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Geography Questions For SSC MTS Exams 2024

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These Geography questions for SSC MTS Exam 2024 are selected from a vast previous years’ question bank. The Multi-Tasking Staff Exam includes Geography in its Syllabus for the General Awareness section to test candidates’ understanding of the surroundings. The syllabus includes Indian Geography, World Geography, and Physiography.

The given SSC MTS Geography Questions aim to test your understanding across the sub-domains and prepare you well for the upcoming MTS Exam conducted by the Staff Selection Commission.

SSC MTS Geography Questions

Solve the following questions and find out how many you can answer correctly. To make the most out of these Geography Questions, make sure to read the detailed solutions and explanations at the end. It would be helpful if you analyze your strengths and weaknesses among various Geography topics like mapping, physiography, etc. Check the SSC MTS Syllabus here for more details about other subjects which you must practice to clear this exam.

Q1. The order of the layer of the atmosphere from the earth’s surface (moving away from the surface) is:

(a) Mesosphere – Troposphere – Stratosphere – Thermosphere
(b) Mesosphere – Stratosphere – Troposphere – Thermosphere
(c) Stratosphere – Troposphere – Mesosphere – Thermosphere
(d) Troposphere – Stratosphere – Mesosphere – Thermosphere

Q2. Silent Valley National Park is in which biosphere reserve?

(a) Dehang-Dibang
(b) Great Nicobar
(c) Nanda Devi
(d) Nilgiri

Q3. Which type of earthquakes occur in mining activities?

(a) Tectonic earthquakes
(b) Volcanic earthquakes
(c) Collapse earthquakes
(d) Explosive earthquakes

Q4. Saddle Peak, the highest peak of Andaman and Nicobar Islands, is located in?

(a) Great Nicobar
(b) Middle Andaman
(c) Little Andaman
(d) North Andaman

Q5. The northern part of the western coast is called ______.

(a) Kannad Plain
(b) Malabar Coast
(c) Konkan
(d) Coromandel Coast

Q6. Which of the following Indian islands lies in the Bay of Bengal?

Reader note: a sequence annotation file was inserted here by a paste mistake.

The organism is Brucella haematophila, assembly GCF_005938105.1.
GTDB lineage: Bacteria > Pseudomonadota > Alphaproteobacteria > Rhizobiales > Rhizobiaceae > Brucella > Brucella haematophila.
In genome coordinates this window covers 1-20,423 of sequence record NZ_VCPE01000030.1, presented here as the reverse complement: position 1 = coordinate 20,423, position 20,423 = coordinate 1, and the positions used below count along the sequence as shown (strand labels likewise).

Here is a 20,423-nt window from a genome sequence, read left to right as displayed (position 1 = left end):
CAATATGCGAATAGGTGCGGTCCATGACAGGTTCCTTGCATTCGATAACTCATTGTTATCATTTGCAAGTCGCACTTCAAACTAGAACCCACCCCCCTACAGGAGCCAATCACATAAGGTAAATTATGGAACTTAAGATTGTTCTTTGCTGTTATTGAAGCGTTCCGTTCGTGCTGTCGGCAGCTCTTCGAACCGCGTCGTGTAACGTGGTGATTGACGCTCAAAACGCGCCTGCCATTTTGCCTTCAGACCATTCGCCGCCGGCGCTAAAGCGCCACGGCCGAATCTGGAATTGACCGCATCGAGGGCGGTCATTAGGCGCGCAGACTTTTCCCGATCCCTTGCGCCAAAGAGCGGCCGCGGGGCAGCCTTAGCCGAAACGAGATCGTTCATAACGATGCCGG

(a) Andaman and Nicobar
(b) Daman
(c) Diu
(d) Lakshadweep

Q7. Choose the correct group of conventional sources of energy from the following

(a) Hydro power, geothermal energy, tidal energy
(b) Nuclear energy, solar energy, hydel power
(c) Oil, natural gas, firewood
(d) Coal, firewood, biogas

Q8. Coral reefs are not found in which one of the following regions?

(a) Gulf of Cambay
(b) Gulf of Kachchh
(c) Gulf of Mannar
(d) Lakshadweep and Minicoy Island

Q9. The Great Barrier Reef is the largest living thing on Earth and is even visible from outer space. It is located ____________.

(a) Near Seychelles
(b) In the Atlantic Ocean
(c) Near the Indian subcontinent
(d) Off the coast of Queensland in north-eastern Australia

Q10. Which among the following factors is/are responsible for the formation of Cyclones?

(a) Instability in the atmosphere
(b) Warm temperature at the surface of the sea.
(c) Only (a)
(d) Both (a) and (b)

Q11. Which of the following two States is prone to cyclones during the retreating Monsoon season?

(a) Karnataka and Kerala
(b) Punjab and Haryana
(c) Bihar and Assam
(d) Andhra Pradesh and Orissa

Q12. Arrange the following tributaries of the River Indus from North to South:

1) Chenab
2) Jhelum
3) Ravi
4) Sutlej

Select the correct answer using the code given below:

(a) 1-2-3-4
(b) 2-1-3-4
(c) 4-3-1-2
(d) 2-3-1-4

Q13. Which among the following is not the tributary of the Brahmaputra River?

(a) Shakkar River
(b) Manas River
(c) Teesta River
(d) Dibang River

Q14. ________ is the first state of India to receive rainfall by the southwest monsoon.

(a) Maharashtra
(b) Kerala
(c) Goa
(d) Gujarat

Q15. Which soil is the most widely spread soil in India?

(a) Laterite soil
(b) Alluvial soil
(c) Black soil
(d) Red soil

Q16. Moho’s discontinuity lies between

(a) Crust and core
(b) Mantle and outer core
(c) Outer core and inner core
(d) Crust and mantle

Q17. EL NINO Phenomenon is associated with:

(a) Cloud Bursting
(b) Earthquake
(c) Acid Rain